Breaking that losing streak was the start. What happens over the next few weeks is the next test.


Scott Billeck is a writer for Pro Hockey Talk on NBC Sports. Drop him a line at phtblog@nbcsports.com or follow him on Twitter @scottbilleck

Blues’ Binnington taking full advantage of his opportunity

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You’d be forgiven if you had no idea who Jordan Binnington was before last week.

You’d still be forgiven if you have no idea who he is while you’re reading this, too.

The 25-year-old had just one NHL appearance under his belt prior to this season, coming in for 13 minutes of relief, giving up one goal on four shots back in 2015-16 with the St. Louis Blues, who drafted the 6-foot-1 netminder in the third round in 2011.

From there, it’s been time spent with three American Hockey League teams, where a steady improvement in his numbers (and the inconsistent play of Jake Allen and his .896 save percentage, and loss of Carter Hutton to free agency) have offered him another chance in the Show.

And while it’s not exactly the largest sample size, it’s offered Blues fans some semblance of hope, a respite in a season that wasn’t supposed to go this way after a summer of retooling.

Binnington turned his first NHL start into a 25-save shutout. That effort will often earn a goalie another outing, which Binnington again took advantage of, stopping 28-of-29 to give him his second win in his second kick at the can.

“He’s played well,” Blues coach Craig Berube said Saturday. “He looks confident. He looks aggressive in net, which is good.

This leads us into Saturday, where Binnington has been granted a third round with a .937 save percentage now in four appearances this season. It’s hardly a surprise, of course. One goal allowed across two NHL games — regardless of the opponent (which in this case was the Philadelphia Flyers and Montreal Canadiens) — isn’t going to get you sent down.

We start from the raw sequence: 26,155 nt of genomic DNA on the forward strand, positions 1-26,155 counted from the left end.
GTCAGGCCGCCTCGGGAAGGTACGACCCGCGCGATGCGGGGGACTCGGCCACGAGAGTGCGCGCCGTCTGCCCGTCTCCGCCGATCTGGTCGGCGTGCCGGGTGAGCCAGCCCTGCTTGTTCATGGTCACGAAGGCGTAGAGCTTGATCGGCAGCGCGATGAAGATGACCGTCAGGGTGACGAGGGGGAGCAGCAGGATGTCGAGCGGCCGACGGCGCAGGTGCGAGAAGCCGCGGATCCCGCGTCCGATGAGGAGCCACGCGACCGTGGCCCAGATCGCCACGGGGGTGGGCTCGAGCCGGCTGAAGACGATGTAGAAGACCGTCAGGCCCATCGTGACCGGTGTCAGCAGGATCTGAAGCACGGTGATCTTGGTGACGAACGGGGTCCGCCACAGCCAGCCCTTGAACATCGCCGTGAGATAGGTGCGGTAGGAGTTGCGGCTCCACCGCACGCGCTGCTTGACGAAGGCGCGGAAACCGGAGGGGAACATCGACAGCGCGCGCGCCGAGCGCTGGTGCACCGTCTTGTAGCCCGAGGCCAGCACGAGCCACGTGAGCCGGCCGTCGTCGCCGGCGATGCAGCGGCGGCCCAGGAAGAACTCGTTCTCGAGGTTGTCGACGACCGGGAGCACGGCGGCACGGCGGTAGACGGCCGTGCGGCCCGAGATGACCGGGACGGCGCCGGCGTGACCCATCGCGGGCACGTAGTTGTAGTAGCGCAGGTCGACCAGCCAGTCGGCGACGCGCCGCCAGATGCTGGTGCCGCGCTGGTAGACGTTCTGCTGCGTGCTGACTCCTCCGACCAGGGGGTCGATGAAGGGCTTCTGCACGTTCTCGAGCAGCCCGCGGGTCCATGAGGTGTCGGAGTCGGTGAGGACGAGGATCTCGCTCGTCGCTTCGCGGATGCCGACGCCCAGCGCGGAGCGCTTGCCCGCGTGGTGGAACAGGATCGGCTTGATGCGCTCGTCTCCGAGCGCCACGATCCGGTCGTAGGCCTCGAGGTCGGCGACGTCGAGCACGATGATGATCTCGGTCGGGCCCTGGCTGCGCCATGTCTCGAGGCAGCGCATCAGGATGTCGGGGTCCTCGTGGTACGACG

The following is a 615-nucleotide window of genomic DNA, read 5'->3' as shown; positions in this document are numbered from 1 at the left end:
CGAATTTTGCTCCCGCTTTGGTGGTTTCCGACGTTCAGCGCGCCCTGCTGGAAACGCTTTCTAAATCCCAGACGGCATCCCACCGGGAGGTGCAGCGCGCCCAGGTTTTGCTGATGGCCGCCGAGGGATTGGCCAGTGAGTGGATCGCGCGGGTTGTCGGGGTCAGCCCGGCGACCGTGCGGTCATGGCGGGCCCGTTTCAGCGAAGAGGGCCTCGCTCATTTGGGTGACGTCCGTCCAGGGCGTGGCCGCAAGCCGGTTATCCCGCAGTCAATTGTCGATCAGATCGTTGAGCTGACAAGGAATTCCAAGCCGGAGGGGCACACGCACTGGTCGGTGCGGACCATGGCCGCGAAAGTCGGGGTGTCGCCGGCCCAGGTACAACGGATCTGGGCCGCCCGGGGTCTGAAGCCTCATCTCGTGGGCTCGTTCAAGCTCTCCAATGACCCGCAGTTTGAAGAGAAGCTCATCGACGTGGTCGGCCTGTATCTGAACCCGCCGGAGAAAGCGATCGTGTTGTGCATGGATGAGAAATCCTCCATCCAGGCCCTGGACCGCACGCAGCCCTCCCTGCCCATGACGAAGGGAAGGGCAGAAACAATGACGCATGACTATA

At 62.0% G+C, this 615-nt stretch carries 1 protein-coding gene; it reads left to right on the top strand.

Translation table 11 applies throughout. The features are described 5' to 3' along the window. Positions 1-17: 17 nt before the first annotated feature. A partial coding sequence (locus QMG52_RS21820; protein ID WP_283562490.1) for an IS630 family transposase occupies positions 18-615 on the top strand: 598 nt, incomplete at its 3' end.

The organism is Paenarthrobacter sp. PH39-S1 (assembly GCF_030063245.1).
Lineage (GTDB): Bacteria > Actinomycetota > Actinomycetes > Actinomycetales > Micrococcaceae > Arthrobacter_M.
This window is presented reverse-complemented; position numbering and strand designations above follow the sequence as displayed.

Binnington, arguably, is in for his biggest test as the hot hand in St. Louis against the Dallas Stars. The latter have worked themselves into third place in the Central Division after two of its best players — Tyler Seguin and Jamie Benn — were compared to the excrement of a ranch animal.

Binnington is not expected to save the world, at least not yet.

But what this could be is the start of an AHL journeyman finally making it to the next level and sticking there.

Mackenzie Blackwood in New Jersey is starting to carve out a role for himself. Pheonix Copley has shown some good signs with the Washington Capitals. Jack Campbell has been exceptional when called upon (and healthy) on a lowly Los Angeles Kings team.

Binnington has a long way to go, but there are some signs of life in his game. A couple of big outings when given the chance has spawned confidence.

“I’m just going to try and worry about what’s in my control,” Binnington said. “Just hopefully try and be part of the solution.”

In St. Louis, that means solid goaltending.


Scott Billeck is a writer for Pro Hockey Talk on NBC Sports. Drop him a line at phtblog@nbcsports.com or follow him on Twitter @scottbilleck